9/11 Report Cites Many Warnings About Hijackings
In the months before the Sept. 11 attacks, federal aviation officials reviewed dozens of intelligence reports that warned about Osama bin Laden and Al Qaeda, some of which specifically discussed airline hijackings and suicide operations, according to a previously undisclosed report from the 9/11 commission. But aviation officials were “lulled into a false sense of security,” and “intelligence that indicated a real and growing threat leading up to 9/11 did not stimulate significant increases in security procedures,” the commission report concluded.
The report discloses that the Federal Aviation Administration, despite being focused on risks of hijackings overseas, warned airports in the spring of 2001 that if “the intent of the hijacker is not to exchange hostages for prisoners, but to commit suicide in a spectacular explosion, a domestic hijacking would probably be preferable.” The report takes the F.A.A. to task for failing to pursue domestic security measures that could conceivably have altered the events of Sept. 11, 2001, like toughening airport screening procedures for weapons or expanding the use of on-flight air marshals. The report, completed last August, said officials appeared more concerned with reducing airline congestion, lessening delays, and easing airlines’ financial woes than deterring a terrorist attack.
Among other things, the report says that leaders of the F.A.A. received 52 intelligence reports from their security branch that mentioned Mr. bin Laden or Al Qaeda from April to Sept. 10, 2001. That represented half of all the intelligence summaries in that time. Five of the intelligence reports specifically mentioned Al Qaeda’s training or capability to conduct hijackings, the report said. Two mentioned suicide operations, although not connected to aviation, the report said.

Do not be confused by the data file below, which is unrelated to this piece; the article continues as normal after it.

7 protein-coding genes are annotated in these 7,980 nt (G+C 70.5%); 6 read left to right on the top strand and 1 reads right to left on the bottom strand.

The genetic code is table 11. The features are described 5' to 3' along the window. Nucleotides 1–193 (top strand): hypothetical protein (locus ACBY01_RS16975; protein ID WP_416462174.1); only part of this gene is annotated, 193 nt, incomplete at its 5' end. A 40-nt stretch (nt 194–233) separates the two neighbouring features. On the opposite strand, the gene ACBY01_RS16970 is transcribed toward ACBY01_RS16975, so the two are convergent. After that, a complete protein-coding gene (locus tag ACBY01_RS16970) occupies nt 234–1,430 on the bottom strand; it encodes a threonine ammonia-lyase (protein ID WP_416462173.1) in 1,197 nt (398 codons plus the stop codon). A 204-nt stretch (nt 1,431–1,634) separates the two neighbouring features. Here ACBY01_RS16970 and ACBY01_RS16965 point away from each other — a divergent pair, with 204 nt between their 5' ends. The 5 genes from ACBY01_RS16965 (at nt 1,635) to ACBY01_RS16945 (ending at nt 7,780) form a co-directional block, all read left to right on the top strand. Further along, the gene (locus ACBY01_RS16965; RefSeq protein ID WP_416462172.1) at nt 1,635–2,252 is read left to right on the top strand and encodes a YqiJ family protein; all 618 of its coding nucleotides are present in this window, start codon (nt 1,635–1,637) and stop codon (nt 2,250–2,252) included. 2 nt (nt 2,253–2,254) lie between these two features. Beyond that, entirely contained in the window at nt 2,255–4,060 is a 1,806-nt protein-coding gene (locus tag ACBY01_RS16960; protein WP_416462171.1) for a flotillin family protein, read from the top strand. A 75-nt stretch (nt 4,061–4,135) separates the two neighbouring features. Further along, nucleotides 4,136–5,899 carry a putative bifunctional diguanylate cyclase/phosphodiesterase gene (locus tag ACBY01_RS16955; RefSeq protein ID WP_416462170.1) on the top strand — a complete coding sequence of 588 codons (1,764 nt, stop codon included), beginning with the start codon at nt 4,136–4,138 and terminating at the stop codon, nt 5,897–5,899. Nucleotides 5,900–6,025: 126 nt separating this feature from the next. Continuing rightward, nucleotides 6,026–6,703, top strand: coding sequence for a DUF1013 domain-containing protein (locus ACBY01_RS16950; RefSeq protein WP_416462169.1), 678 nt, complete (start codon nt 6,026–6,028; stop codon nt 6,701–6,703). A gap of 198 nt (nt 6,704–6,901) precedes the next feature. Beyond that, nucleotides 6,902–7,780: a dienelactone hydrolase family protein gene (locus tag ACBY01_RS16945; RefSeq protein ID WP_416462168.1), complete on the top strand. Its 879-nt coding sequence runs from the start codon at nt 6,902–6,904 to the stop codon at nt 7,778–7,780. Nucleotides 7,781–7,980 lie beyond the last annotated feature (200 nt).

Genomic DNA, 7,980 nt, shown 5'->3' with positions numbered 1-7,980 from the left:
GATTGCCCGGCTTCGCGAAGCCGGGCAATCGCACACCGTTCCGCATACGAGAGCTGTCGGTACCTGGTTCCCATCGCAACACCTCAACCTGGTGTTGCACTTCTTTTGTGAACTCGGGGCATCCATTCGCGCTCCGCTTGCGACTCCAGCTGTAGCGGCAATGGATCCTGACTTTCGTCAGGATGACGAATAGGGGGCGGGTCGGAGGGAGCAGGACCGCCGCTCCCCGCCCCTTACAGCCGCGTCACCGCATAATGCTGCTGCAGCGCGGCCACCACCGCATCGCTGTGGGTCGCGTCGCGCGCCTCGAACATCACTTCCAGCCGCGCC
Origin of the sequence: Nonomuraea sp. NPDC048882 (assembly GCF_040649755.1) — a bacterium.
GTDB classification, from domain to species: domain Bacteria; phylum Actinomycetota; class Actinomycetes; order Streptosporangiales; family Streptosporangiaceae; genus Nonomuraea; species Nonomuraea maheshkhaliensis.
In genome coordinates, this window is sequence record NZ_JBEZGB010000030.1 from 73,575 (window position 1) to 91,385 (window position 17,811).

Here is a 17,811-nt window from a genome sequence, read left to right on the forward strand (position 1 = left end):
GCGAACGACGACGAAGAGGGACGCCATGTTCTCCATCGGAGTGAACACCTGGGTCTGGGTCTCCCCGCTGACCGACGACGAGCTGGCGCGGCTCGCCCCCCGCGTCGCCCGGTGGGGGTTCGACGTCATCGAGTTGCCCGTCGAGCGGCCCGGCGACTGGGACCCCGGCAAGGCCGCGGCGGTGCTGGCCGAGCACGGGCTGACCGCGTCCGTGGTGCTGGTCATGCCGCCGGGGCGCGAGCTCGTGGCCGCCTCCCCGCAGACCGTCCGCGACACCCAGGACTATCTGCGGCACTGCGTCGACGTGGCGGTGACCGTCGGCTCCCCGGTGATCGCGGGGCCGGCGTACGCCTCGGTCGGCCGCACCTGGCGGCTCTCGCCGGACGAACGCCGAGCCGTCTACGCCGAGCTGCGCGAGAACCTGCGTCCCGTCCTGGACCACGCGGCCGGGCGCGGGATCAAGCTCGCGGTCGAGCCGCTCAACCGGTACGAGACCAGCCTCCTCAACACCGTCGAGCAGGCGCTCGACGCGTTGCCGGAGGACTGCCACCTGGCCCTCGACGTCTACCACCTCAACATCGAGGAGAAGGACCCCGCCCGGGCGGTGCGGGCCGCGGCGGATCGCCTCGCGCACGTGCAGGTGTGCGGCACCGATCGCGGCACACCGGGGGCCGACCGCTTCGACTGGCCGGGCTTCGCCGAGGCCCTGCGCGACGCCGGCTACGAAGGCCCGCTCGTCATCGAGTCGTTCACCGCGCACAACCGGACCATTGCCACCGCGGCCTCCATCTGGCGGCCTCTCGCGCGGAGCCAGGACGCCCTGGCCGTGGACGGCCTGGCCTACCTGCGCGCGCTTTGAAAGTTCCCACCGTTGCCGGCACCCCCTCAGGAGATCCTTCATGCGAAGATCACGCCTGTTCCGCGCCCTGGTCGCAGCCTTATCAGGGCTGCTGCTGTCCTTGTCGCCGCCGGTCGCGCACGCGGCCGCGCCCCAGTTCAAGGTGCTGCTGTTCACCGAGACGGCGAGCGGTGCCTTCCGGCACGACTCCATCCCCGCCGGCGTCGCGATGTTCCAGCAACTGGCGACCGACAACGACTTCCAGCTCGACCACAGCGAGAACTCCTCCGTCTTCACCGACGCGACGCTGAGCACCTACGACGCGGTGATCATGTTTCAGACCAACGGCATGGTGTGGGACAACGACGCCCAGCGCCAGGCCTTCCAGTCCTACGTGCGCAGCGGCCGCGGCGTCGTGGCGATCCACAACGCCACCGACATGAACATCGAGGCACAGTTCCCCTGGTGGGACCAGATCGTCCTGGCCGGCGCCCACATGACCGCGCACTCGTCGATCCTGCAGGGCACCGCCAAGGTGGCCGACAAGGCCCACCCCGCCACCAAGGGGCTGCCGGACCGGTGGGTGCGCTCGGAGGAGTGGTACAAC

A spokeswoman for the F.A.A., the agency that bears the brunt of the commission’s criticism, said Wednesday that the agency was well aware of the threat posed by terrorists before Sept. 11 and took substantive steps to counter it, including the expanded use of explosives detection units. “We had a lot of information about threats,” said the spokeswoman, Laura J. Brown. “But we didn’t have specific information about means or methods that would have enabled us to tailor any countermeasures.”
I had long presumed that the FAA gets thousands of threats a year and our aviation system would be crippled if they responded to all of them. If they only got 100-odd reports and 52 dealt with this threat, they should have been taken seriouly. Certainly, some of the simpler post-9/11 measures like intrusion-proof cockpit doors could have been implemented as a result of the threats. But even if they had taken the threats seriously in April 2001, these measures wouldn’t have been in place by September 11.
I’d be interested in getting more information on this aspect of the story:
The Bush administration has blocked the public release of the full, classified version of the report for more than five months, officials said, much to the frustration of former commission members who say it provides a critical understanding of the failures of the civil aviation system. The administration provided both the classified report and a declassified, 120-page version to the National Archives two weeks ago and, even with heavy redactions in some areas, the declassified version provides the firmest evidence to date about the warnings that aviation officials received concerning the threat of an attack on airliners and the failure to take steps to deter it.
If there’s a legitimate reason for the classified parts of the report to be classified, then obviously the administration shouldn’t release it to the public. Indeed, releasing classified information is a felony for those with security clearances. If the administration is protecting sources and methods, they should continue. If they’re misusing the classification system to hide information that’s merely politically embarrasing, that’s another matter entirely. Unfortunately, the nature of our classification system is such that we may never know.